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|Title:||Risk stratification for covert invasive cancer among patients referred for colonic endoscopic mucosal resection: A large multicenter cohort.|
|Epworth Authors:||Brown, G. J.|
|Other Authors:||Burgess, N. G.|
Hourigan, L. F.
Zanati, S. A.
Williams, S. J.
Raftopoulos, S. C.
Bourke, M. J.
Colorectal Sessile Polyps
Laterally Spreading Lesions
Submucosal Invasive Cancer
Endoscopic Submucosal Dissection
Endoscopic Mucosal Resection
Kudo Pit Pattern
General Surgery and Gastroenterology Clinical Institute, Epworth HealthCare, Victoria, Australia
Cancer Services Clinical Institute, Epworth HealthCare, Victoria, Australia
|Citation:||Gastroenterology. 2017 Sep;153(3):732-742.e1.|
|Abstract:||BACKGROUND & AIMS: Among patients with large colorectal sessile polyps or laterally spreading lesions, it is important to identify those at risk for submucosal invasive cancer (SMIC). Lesions with overt endoscopic evidence of SMIC are referred for surgery, although those without these features might still contain SMIC that is not visible on endoscopic inspection (covert SMIC). Lesions with a high covert SMIC risk might be better suited for endoscopic submucosal dissection than for endoscopic mucosal resection (EMR). We analyzed a group of patients with large colon lesions to identify factors associated with SMIC, and examined lesions without overt endoscopic high-risk signs to determine factors associated with covert SMIC. METHODS: We performed a prospective cohort study of consecutive patients referred for EMR of large sessile or flat colorectal polyps or laterally spreading lesions (≥20 mm) at academic hospitals in Australia from September 2008 through September 2016. We collected data on patient and lesion characteristics, outcomes of procedures, and histology findings. We excluded serrated lesions from the analysis of covert SMIC due to their distinct phenotype and biologic features. RESULTS: We analyzed 2277 lesions (mean size, 36.9 mm) from 2106 patients (mean age, 67.7 years; 53.2% male). SMIC was evident in 171 lesions (7.6%). Factors associated with SMIC included Kudo pit pattern V, a depressed component (0-IIc), rectosigmoid location, 0-Is or 0-IIa+Is Paris classification, non-granular surface morphology, and increasing size. After exclusion of lesions that were obviously SMIC or serrated, factors associated with covert SMIC were rectosigmoid location (odds ratio, 1.87; P = .01), combined Paris classification, surface morphology (odds ratios, 3.96-22.5), and increasing size (odds ratio, 1.16/10 mm; P = .012). CONCLUSIONS: In a prospective study of 2106 patients who underwent EMR for large sessile or flat colorectal polyps or laterally spreading lesions, we associated rectosigmoid location, combined Paris classification and surface morphology, and increasing size with increased risk for covert malignancy. Rectosigmoid 0-Is and 0-IIa+Is non-granular lesions have a high risk for malignancy, whereas proximally located 0-Is or 0-IIa granular lesions have a low risk. These findings can be used to inform decisions on which patients should undergo endoscopic submucosal dissection, EMR, or surgery.|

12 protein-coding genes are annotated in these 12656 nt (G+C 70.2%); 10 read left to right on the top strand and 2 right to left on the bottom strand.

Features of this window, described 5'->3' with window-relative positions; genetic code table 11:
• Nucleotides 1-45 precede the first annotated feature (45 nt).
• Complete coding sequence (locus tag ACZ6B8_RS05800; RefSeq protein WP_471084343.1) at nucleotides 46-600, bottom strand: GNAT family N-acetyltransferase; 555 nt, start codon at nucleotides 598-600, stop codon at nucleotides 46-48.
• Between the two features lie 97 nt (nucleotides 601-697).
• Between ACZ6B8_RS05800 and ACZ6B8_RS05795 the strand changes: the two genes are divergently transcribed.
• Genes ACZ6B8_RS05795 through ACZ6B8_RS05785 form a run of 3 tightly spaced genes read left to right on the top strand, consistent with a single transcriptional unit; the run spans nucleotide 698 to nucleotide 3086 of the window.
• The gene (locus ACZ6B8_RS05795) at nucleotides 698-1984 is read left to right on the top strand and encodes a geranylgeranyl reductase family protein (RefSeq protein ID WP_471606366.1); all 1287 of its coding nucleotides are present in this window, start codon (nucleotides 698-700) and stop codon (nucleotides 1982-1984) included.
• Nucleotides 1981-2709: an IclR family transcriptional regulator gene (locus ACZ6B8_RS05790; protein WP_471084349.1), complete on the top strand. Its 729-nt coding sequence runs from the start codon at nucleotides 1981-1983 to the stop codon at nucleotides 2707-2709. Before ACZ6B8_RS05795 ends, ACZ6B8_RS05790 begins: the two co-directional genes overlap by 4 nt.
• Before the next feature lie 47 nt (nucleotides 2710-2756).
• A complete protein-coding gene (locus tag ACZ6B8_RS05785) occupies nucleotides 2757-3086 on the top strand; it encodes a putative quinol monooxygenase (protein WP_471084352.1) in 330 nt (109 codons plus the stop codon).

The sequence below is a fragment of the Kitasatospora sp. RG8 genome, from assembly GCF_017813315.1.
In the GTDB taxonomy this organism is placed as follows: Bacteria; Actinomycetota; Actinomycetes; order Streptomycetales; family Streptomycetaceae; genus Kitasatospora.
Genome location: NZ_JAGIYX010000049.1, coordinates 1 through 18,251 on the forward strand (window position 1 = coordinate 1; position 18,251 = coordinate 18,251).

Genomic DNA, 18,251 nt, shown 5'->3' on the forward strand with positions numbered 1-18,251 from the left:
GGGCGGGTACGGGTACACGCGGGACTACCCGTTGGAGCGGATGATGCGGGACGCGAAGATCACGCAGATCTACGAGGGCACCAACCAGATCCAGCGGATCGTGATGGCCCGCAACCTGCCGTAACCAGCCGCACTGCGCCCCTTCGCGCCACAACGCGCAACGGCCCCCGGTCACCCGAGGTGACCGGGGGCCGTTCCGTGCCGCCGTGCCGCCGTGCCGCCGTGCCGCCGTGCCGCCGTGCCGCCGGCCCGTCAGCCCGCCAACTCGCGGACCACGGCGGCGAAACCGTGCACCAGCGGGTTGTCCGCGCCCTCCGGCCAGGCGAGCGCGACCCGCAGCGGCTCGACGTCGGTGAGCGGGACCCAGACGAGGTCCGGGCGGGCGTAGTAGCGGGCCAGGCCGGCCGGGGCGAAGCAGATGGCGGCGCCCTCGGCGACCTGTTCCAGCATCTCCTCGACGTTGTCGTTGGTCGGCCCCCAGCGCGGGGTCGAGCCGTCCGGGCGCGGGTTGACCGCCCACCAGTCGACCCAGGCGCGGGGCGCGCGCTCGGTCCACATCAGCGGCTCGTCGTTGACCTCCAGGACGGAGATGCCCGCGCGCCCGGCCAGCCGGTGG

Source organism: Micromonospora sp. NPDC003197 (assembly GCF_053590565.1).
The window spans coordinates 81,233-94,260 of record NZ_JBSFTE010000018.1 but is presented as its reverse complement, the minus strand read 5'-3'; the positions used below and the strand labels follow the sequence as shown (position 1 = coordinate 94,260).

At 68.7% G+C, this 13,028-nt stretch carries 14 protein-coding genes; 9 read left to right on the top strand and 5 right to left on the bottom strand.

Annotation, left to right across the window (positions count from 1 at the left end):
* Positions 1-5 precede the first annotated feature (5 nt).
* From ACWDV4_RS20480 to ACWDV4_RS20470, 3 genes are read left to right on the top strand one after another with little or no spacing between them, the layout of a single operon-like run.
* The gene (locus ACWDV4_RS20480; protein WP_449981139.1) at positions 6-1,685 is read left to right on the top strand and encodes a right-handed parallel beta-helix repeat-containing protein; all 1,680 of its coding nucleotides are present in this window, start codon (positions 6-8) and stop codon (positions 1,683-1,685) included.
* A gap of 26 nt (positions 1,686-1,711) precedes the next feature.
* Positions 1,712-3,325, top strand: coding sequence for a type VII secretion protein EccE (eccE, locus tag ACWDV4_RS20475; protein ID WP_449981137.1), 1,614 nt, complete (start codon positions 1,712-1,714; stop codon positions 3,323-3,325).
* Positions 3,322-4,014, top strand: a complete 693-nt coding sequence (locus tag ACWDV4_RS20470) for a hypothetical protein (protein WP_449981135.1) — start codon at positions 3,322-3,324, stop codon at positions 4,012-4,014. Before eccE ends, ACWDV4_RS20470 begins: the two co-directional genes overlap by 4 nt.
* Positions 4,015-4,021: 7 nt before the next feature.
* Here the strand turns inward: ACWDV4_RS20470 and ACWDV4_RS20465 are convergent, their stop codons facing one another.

|Affiliated Organisations:||Department of Gastroenterology and Hepatology, Westmead Hospital, Sydney, New South Wales, Australia|
Department of Gastroenterology and Hepatology, Princess Alexandra Hospital, Brisbane, Queensland, Australia
Department of Gastroenterology and Hepatology, The Alfred Hospital, Melbourne, Victoria, Australia
Westmead Clinical School, University of Sydney, School of Medicine, Sydney, New South Wales, Australia
Gallipoli Medical Research Institute, School of Medicine, The University of Queensland, Greenslopes Private Hospital, Brisbane, Queensland, Australia
Department of Gastroenterology and Hepatology, Western Hospital, Melbourne, Victoria, Australia
Department of Gastroenterology and Hepatology, Lyell McEwin Hospital, Adelaide, South Australia, Australia
Department of Gastroenterology and Hepatology, Sir Charles Gairdner Hospital, Perth, Western Australia, Australia.
University of Sydney National Health and Medical Research Council Clinical Trials Centre, Sydney, New South Wales, Australia.
Institute of Clinical Pathology and Medical Research, Westmead Hospital, Sydney, New South Wales, Australia.
|Type of Clinical Study or Trial:||Multicentre Studies|
|Appears in Collections:||Cancer Services|
General Surgery and Gastroenterology
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